work in that department for me now, and leaves those replacers with little to add.)

For example: the "WTA pack" listed above has:

Base: Oblivion General Vanilla Essence Textures, then Oblivion Texture Upgrades Pack
copied on to it, then CorePC's Vibrant Textures on top of that. This gives me a smaller
file and somewhat less wait for anneal operations.

Because it is notoriously ill-behaved, here is the structure of another mod so it
can stay 'where it belongs' without overwriting earlier stuff I may want:

Package Structure: Blood&Mud - The hardest mod to place in proper order!!
00 Core Mod
01 QTP3Meshes4Blood&Mud
02 QTP3_UOP342 Compatible Meshes
03 Full Video
04 Improved Flames - Dungeon White Particle Replacers
05 AWLS Bravil Meshes

[2] As it turned out, it was Insanity's Texture Overhaul pack that was really hurting performance
in my case. I had never given it much thought before. Confess that I had always assumed, but
never checked, that QTP was higher rez and so was deserving of the bad rep it gets for
slowing things down.

[3] Granted, the documentation linked to from the DDSOpt user guide
Modders Manual refers to OBGE, but the
explanation given regarding the benefits of using a constant "z" value in DTX5 and simplifying things
for the Oblivion engine is what I think is the "special sauce" about DDSOpt.

[4] Just went back and checked my QTP 3.0 files pre-DDSOpt. The resolutions are not all
that high, with some at 1024x2048. What you do have is a lot of uncompressed files in non-DTX
formats. Ostensibly these lossless formats require more effort to handle than a quick DTX
that is optimized for the engine.

[5] From the Wikipedia article Mipmap, regarding "mipmaps"
(and why adding them back saves processing effort while giving better quality at the same base
texture resolution):

"Each bitmap image of the mipmap set is a downsized duplicate of the main texture, but at
a certain reduced level of detail. Although the main texture would still be used when the
view is sufficient to render it in full detail, the renderer will switch to a suitable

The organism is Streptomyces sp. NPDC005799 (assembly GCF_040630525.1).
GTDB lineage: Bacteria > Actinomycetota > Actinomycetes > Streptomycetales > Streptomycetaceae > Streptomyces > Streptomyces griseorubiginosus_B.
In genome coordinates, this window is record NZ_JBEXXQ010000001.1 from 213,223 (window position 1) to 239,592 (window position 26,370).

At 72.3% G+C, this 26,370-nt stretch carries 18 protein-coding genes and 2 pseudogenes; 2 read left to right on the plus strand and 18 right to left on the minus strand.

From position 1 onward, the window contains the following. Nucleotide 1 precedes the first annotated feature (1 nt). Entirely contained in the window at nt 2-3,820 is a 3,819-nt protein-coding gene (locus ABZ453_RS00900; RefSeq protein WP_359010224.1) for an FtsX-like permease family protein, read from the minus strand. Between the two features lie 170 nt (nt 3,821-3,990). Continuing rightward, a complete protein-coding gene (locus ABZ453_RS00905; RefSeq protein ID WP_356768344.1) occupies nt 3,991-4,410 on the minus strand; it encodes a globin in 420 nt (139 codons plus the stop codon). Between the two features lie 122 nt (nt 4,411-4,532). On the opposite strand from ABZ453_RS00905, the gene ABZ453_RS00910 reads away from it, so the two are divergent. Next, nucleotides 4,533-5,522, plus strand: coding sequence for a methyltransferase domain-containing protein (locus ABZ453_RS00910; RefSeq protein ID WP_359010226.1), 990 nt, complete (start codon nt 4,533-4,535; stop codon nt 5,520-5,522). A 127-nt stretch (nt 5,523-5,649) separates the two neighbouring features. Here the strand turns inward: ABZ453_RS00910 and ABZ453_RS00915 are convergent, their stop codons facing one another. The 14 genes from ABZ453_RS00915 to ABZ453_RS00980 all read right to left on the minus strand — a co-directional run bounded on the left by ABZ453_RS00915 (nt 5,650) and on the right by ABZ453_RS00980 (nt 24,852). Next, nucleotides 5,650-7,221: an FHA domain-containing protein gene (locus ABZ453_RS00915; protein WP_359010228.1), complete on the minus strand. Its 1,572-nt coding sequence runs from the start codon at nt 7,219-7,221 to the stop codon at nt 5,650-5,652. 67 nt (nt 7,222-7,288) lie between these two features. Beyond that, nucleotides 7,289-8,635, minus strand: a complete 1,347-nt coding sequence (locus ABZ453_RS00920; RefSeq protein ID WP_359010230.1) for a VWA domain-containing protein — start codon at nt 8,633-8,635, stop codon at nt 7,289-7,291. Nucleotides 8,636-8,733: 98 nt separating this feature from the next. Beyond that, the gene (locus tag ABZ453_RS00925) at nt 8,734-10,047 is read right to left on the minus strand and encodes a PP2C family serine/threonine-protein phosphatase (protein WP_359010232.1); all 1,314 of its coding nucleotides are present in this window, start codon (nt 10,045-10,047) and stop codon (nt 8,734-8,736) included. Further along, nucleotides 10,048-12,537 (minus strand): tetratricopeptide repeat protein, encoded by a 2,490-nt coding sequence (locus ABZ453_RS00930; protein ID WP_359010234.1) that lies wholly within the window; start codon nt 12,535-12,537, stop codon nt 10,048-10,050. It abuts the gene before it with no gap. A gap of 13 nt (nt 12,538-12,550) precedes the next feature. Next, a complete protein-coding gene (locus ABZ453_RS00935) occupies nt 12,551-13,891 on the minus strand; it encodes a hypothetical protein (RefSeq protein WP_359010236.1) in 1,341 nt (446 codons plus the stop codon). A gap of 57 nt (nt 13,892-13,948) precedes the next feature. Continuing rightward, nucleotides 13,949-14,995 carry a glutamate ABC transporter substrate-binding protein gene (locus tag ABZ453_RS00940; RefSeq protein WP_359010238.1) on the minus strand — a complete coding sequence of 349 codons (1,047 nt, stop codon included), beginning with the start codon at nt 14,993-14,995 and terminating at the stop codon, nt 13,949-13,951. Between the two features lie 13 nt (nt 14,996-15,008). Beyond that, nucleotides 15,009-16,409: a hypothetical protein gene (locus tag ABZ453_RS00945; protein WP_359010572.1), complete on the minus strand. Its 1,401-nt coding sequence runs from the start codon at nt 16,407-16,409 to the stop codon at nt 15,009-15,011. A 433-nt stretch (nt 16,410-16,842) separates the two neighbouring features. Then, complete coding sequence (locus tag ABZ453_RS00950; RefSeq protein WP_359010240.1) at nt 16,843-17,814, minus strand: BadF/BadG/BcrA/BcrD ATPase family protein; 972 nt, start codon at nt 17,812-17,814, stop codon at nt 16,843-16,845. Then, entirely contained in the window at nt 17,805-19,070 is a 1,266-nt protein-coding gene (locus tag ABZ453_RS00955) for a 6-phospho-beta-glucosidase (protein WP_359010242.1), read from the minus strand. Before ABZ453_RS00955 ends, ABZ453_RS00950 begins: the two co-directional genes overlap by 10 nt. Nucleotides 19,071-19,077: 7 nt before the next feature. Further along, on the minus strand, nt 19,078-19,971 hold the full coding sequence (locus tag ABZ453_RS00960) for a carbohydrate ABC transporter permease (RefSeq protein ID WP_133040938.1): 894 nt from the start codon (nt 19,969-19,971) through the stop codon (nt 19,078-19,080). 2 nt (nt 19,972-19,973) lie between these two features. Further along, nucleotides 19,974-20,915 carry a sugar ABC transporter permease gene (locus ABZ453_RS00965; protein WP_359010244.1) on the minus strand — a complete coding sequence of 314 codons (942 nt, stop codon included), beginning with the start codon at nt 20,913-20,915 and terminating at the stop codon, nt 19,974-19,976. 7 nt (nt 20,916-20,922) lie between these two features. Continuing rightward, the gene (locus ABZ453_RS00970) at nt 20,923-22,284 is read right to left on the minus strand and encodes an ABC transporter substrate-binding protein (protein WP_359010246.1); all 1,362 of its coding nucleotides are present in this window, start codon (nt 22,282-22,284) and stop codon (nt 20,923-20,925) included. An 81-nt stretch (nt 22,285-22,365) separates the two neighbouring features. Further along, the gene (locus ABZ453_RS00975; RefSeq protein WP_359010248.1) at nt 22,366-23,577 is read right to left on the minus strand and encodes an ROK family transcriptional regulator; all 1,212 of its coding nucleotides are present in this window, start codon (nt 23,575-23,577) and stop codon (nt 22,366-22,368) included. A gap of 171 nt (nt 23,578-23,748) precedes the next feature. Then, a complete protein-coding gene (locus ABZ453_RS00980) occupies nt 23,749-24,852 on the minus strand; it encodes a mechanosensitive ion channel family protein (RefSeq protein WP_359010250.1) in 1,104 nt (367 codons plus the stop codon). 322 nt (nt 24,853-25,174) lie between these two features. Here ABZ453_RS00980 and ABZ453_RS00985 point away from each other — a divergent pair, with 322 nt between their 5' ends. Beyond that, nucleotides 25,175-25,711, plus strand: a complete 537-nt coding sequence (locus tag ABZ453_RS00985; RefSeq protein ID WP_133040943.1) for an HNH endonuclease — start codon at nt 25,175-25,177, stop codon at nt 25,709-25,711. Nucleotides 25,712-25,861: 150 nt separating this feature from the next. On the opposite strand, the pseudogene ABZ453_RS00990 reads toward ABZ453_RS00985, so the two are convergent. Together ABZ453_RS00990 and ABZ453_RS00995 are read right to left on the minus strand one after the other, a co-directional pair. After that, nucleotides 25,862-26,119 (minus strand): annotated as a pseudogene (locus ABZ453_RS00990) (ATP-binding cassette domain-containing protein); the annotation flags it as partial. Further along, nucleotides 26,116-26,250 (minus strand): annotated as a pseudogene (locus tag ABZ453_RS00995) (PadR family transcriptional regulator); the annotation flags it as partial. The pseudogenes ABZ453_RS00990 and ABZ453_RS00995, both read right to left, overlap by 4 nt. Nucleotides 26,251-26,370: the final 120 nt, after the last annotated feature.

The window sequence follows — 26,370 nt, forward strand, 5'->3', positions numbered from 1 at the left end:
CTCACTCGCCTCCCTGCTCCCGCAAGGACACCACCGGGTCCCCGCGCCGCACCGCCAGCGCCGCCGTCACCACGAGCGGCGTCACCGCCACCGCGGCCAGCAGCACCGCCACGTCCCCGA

mipmap image (or in fact, interpolate between the two nearest, if trilinear filtering is
activated) when the texture is viewed from a distance or at a small size. Rendering speed
increases since the number of texture pixels ("texels") being processed can be much lower
with the simple textures. Artifacts are reduced since the mipmap images are effectively
already anti-aliased, taking some of the burden off the real-time renderer. Scaling down
and up is made more efficient with mipmaps as well."

[6] I think some parts of the file are laid out differently when processed by DDSOpt,
but I cannot confirm that. They seem quicker to read using any tool as compared to the same
textures unprocessed.

[7] Confirm no harm is done to sensitive files using the steps discussed in here. I had been a bit on
edge about that, as I had left some body and face mods only partially done, once suspecting foul play.
Not at all, there was another cause. Just redid some last bits of my face and body replacers, plowing
through as per above, to good effect.

[8] Related learning point: Osmos hi-rez textures for HGEC are massive. DDSOpt seemed
almost to choke. No wonder there are still mystery Oblivion CTDs with things like this lurking. Once
optimized, they are much better behaved.

[9] Here's my Wrye Bash Install order as it stands right now:

Had to drop OBGE down below Insanity's for the moment, as the latter replaces
sunglare.dds. Gonna adjust that so I can put OBGE back up where I like to see it.